The most common question I hear from my friends is why property prices do not fall in India despite adverse market conditions and almost non-existent demand. Even in the United States, during the sub-prime crisis property prices crashed by over 40% - 60% across counties. The situation was not very different in Europe as well. But why do we not see any property crashes in India?
The real estate industry is facing a terrible slowdown, with sales down drastically and the inventory of unsold flats piling up but prices just do not seem to crash! Let us now understand why developers have little incentive to reduce prices to improve sales:
High land prices
Land accounts for almost 30% - 40% of total project cost. Developers either buy land or they enter a Joint Development Agreement (JDA) with landowners. So if they buy land they need to pay money upfront while in JDA they have to construct area in lieu of land value in the project for landowners at their own cost. Land prices in major cities have skyrocketed and the developers have to pay the ‘market price’ to acquire land.
Funding for land acquisition
Developers usually raise money from private equity investors or private individuals to fund land acquisition. Cost of such borrowing is upwards of 20% and can go as high as 30% per annum. From the day a developer buys the land to the launch day, the lag time could be up to 1-3 years depending upon the city. However, the interest or return meter of investors starts from the day they dole out the cheque to the developer. It would be extremely challenging to pay out these investors over the project tenure from the project cash flows if the prices do not keep going up. So you can see why there is hardly any room to reduce prices as returns to investors are fixed.
Cost of approvals
This is true majorly for a city like Mumbai where you have different types of premiums to be paid to the local authorities, namely; fungible, open space deficit, staircase premium, TDR / premium FSI etc., which developers pass on to the home buyers.
Raw material / input costs
Most developers typically sell about 15% - 20% inventory in the pre-launch to fund the approvals and other costs. However, they have no control over prices of commodities such as steel, cement, labours etc. which form bulk of the total project cost. Typical project tenure is between 3 to 5 years. Imagine if the developer sells bulk of unit at a fixed price on the day of launch he is exposed to cost uncertainty for almost 5 years which he may not be able to pass on to the existing buyers. Any increase in the cost of raw materials has to be passed on to the new buyers to neutralise its loss on previous buyers in the same project. Thus prices have to go up to manage project cost and delivery of the project.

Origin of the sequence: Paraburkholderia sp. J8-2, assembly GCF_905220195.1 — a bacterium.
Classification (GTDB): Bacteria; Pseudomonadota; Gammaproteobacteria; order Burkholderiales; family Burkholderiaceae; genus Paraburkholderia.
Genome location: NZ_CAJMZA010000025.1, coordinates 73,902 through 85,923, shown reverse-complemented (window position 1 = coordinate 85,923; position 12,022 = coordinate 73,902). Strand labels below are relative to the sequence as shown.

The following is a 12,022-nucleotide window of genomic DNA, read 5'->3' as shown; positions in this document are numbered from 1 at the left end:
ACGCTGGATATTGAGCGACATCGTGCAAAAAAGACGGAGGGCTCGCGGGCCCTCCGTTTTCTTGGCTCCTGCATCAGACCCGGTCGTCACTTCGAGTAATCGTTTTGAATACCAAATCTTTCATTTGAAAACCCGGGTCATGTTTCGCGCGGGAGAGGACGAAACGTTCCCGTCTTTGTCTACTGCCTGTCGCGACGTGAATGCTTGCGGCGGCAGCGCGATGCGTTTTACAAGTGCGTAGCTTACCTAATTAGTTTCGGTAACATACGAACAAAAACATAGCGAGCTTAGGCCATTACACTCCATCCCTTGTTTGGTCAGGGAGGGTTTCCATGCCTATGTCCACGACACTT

Access to liquidity
India attracted $3 billion Private Equity (PE) investments in real estate in 2015. You would be surprised to know that almost all PE investments in residential sector were debt deals with borrowing cost of funds ranging from 17% to 30%. So, if developers have access to multiple channels of funding, replacing one colour of capital with another, they can hold on to unsold stock without having to reduce prices and sell when the market improves.
Consumer psychology / sentiment
There is no guarantee that even after reducing prices a developer will be able to sell his inventory and may in turn lead to spread of negative sentiment amongst the consumers. Consumers will expect the prices to come down further and even those who have planned to make the purchase are likely to hold back. This will further push down the sales and achieve results contrary to what is being envisaged.
As real estate is about a tenth of the Indian economy, the extent of black money floating around in the sector is huge. When black money quantum soars in the economy, there are only three likely places to park them: real estate, offshore tax havens or gold. The threat to offshore tax havens – from the US tax authorities – has probably pushed some of the Indian loot held abroad into real estate.
Why only real estate, and not gold or shares or other assets? Simple: the markets for gold and shares cannot be rigged for such large sums of money. That leaves only real estate, where politicians, developers and crooks can band together to artificially constrict the supply of land and keep prices high even though nobody is buying.
Developers need cash for bribing officials for approvals or land related matters as well as for paying landowners who need cash to avoid / reduce capital gains tax on land sale. So even if there are poor sales, developers are not cash starved as there is plenty of black money in the system for them to survive. Hence, unlike developers in the western countries, developers in India do not go bust in poor market condition. Why would they reduce prices if they have access to cash?
About the author
Prithijit Chaudhury works with Colliers India as General Manager, Investment Services. He has extensive experience in investment banking, transaction advisory in real estate, infrastructure, power and IT/ITeS sectors. He has a strong exposure to land sales and fund raising for real estate developers.